There’s almost always more than one way to get any particular job done. Suppose for instance you have a tank you fill up from a well, and you’d like to know when the time is right to refill the tank. The obvious answer is to measure the level of the tank, and there are plenty of ways to do that. However, [Liam Hanninen] has a different approach. Using a flow meter, he measures how much water leaves the tank. Assuming that you know it was once full, you can deduce how much water is left.
Using a YF-S201 flowmeter on a Raspberry Pi, the code uses Python to populate a database. The meter will need to be calibrated to get an exact volume measurement.
Continue reading “Water Flow Meter Knows Tank Level”
Some things about the human body are trivial to measure. Height, weight, blood pressure, pulse, temperature — these are all easily quantifiable with the simplest of instruments and can provide valuable insights into our state of health. Electrical activity in the heart and the brain can be captured with more complex instruments, too, and all manner of scopes can be inserted into various orifices to obtain actionable information about what’s going on.
But what about, err, going? Urine flow can be an important leading indicator for a host of diseases and conditions, but it generally relies on subjective reports from the patient. Is there a way to objectively measure how well urine is flowing? Of course there is.
The goal for [GreenEyedExplorer]’s simple uroflowmeter is simple: provide a cheap, easy to use instrument that any patient can use to quantify the rate of urine flow while voiding. Now, we know what you’re thinking — isn’t liquid flow usually measured in a closed system with a paddlewheel or something extending into the stream? Wouldn’t such a device for urine flow either be invasive or messy, or both? Rest assured, this technique is simple and tidy. A small load cell is attached to an ESP8266 through an HX711 load cell amp. A small pan on the load cell receives urine while voiding, and the force of the urine striking the pan is assessed by the software. Reports can be printed to share with your doctor, and records are kept to see how flow changes over time.
All kidding aside, this could be an important diagnostic tool, and at 10€ to build, it empowers anyone to take charge of their health. And since [GreenEyedExplorer] is actually a urologist, we’re taking this one seriously.
Continue reading “Assess Your Output With A Cheap DIY Urine Flowmeter”
Humans don’t survive long without water, and most people walk around in a chronic state of mild dehydration even if they have access to plenty of drinking water. It’s hard to stay properly hydrated, and harder still to keep track of your intake, which is the idea behind this water-intake monitoring IoT drinking straw.
Dehydration is a particularly acute problem in the elderly, since the sense of thirst tends to diminish with age. [jflaschberger]’s Hackaday Prize entry seeks to automate the tedious and error-prone job of recording fluid intake, something that caregivers generally have to take care of by eyeballing that half-empty glass and guessing. The HydrObserve uses a tiny turbine flowmeter that can mount to a drinking straw or water bottle cap. A Hall sensor in the turbine sends flow data to a Cypress BLE SoC module, which totalizes the volume sipped and records a patient identifier. A caregiver can then scan the data from the HydrObserve at the end of the day for charting and to find out if anyone is behind on their fluids.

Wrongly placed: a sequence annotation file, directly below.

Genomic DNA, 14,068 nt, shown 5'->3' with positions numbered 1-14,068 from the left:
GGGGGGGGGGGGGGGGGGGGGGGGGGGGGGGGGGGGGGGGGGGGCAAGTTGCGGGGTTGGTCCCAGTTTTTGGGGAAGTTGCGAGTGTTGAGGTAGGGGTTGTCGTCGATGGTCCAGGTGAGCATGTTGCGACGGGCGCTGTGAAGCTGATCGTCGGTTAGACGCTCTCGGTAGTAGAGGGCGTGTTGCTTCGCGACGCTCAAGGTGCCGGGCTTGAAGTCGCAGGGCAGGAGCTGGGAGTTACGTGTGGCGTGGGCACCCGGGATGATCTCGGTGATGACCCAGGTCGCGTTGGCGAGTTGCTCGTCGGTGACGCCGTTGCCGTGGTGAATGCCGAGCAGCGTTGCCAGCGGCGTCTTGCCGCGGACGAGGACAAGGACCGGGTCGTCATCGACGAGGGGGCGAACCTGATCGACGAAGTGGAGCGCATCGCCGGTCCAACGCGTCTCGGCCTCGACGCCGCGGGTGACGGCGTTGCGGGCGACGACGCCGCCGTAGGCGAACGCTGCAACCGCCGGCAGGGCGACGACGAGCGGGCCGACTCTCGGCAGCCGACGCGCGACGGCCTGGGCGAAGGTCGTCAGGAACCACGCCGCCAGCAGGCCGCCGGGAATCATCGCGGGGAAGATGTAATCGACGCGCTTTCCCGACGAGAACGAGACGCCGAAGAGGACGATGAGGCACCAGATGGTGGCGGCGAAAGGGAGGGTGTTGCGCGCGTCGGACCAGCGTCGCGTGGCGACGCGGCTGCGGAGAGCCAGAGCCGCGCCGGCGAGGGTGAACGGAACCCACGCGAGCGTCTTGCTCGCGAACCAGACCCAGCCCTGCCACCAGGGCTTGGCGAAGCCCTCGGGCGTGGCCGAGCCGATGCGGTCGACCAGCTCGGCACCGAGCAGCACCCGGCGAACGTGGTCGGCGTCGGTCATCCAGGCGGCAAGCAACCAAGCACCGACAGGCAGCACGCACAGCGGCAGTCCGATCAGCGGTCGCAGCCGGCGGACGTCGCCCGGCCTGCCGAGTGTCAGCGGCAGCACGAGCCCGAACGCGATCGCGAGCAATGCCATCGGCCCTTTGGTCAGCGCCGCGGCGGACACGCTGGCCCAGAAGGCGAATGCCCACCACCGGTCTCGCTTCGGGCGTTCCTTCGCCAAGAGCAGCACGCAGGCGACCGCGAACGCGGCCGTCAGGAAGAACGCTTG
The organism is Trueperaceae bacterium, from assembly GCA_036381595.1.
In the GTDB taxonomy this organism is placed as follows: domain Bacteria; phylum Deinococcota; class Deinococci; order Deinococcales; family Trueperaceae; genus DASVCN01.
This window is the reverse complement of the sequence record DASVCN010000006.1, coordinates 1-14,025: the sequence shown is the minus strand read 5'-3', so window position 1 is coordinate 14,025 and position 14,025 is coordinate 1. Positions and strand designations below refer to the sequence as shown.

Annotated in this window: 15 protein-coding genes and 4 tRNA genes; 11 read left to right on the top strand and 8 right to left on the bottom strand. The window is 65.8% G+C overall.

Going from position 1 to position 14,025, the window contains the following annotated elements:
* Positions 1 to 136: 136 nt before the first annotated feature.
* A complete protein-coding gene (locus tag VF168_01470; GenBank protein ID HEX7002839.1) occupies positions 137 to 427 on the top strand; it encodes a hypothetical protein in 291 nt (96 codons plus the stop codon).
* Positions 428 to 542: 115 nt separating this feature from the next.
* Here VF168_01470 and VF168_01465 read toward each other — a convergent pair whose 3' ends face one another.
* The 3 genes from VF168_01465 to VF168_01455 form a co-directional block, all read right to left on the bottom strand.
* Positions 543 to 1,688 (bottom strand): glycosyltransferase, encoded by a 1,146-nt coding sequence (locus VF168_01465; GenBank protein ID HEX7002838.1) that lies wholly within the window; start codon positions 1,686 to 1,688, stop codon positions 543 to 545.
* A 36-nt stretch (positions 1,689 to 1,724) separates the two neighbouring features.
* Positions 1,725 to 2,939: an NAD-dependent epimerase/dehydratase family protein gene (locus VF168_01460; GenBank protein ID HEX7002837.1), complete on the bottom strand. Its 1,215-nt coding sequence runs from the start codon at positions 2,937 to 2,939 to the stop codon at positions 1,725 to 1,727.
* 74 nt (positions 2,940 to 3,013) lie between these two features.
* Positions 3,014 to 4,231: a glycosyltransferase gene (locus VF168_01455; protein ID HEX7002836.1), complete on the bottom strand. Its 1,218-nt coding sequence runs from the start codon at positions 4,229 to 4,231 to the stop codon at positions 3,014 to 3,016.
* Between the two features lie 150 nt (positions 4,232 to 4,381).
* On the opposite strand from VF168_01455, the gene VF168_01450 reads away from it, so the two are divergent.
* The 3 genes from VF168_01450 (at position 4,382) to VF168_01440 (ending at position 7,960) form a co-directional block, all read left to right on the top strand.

There are problems to solve, not least being the turbine, which doesn’t appear to be food safe. But that’s a small matter that shouldn’t stand in the way of an idea as good as this one. We’ve seen a lot of good entries in the Assistive Technology phase of the 2017 Hackaday Prize, like a walker that works on stairs or sonic glasses for the blind. There are only a couple of days left in this phase — got any bright ideas?
Physics gives us the basic tools needed to understand the universe, but turning theory into something useful is how engineers make their living. Pushing on that boundary is the subject of this week’s Fail of the Week, wherein we follow the travails of making a working magnetic flowmeter (YouTube, embedded below).
Theory suggests that measuring fluid flow should be simple. After all, sticking a magnetic paddle wheel into a fluid stream and counting pulses with a reed switch or Hall sensor is pretty straightforward, right? In this case, though, [Grady] of Practical Engineering starts out with a much more complicated flow measurement modality – electromagnetic detection. He does a great job of explaining Faraday’s Law of Induction and how a fluid can be the conductor that moves through a magnetic field and has a measurable current induced in it. The current should be proportional to the velocity of the fluid, so it should be a snap to whip up a homebrew magnetic flowmeter, right? Nope – despite valiant effort, [Grady] was never able to get a usable signal out of the noise in his system.
The theory is sound, his test rig looks workable, and he’s got some pretty decent instrumentation. So where did [Grady] go wrong? Could he clean up the signal with a better instrumentation amp? What would happen if he changed the process fluid to something more conductive, like salt water? By his own admission, electrical engineering is not his strong suit – he’s a civil engineer by trade. Think you can clean up that signal? Let us know in the comments section.
Continue reading “Fail Of The Week: Magnetic Flow Measurement Gone Wrong”